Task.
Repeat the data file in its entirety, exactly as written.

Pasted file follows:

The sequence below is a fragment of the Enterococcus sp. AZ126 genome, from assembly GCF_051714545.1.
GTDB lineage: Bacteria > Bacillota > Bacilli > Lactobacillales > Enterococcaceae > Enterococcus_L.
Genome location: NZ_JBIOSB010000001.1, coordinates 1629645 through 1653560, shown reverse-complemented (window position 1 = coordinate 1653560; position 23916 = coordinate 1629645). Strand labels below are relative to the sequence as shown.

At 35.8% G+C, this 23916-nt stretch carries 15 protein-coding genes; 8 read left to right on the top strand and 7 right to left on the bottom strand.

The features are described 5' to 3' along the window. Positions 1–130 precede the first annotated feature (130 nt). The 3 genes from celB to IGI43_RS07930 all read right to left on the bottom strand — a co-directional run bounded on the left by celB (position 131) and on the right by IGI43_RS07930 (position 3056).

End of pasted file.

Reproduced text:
The sequence below is a fragment of the Enterococcus sp. AZ126 genome, from assembly GCF_051714545.1.
GTDB lineage: Bacteria > Bacillota > Bacilli > Lactobacillales > Enterococcaceae > Enterococcus_L.
Genome location: NZ_JBIOSB010000001.1, coordinates 1629645 through 1653560, shown reverse-complemented (window position 1 = coordinate 1653560; position 23916 = coordinate 1629645). Strand labels below are relative to the sequence as shown.

At 35.8% G+C, this 23916-nt stretch carries 15 protein-coding genes; 8 read left to right on the top strand and 7 right to left on the bottom strand.

The features are described 5' to 3' along the window. Positions 1–130 precede the first annotated feature (130 nt). The 3 genes from celB to IGI43_RS07930 all read right to left on the bottom strand — a co-directional run bounded on the left by celB (position 131) and on the right by IGI43_RS07930 (position 3056).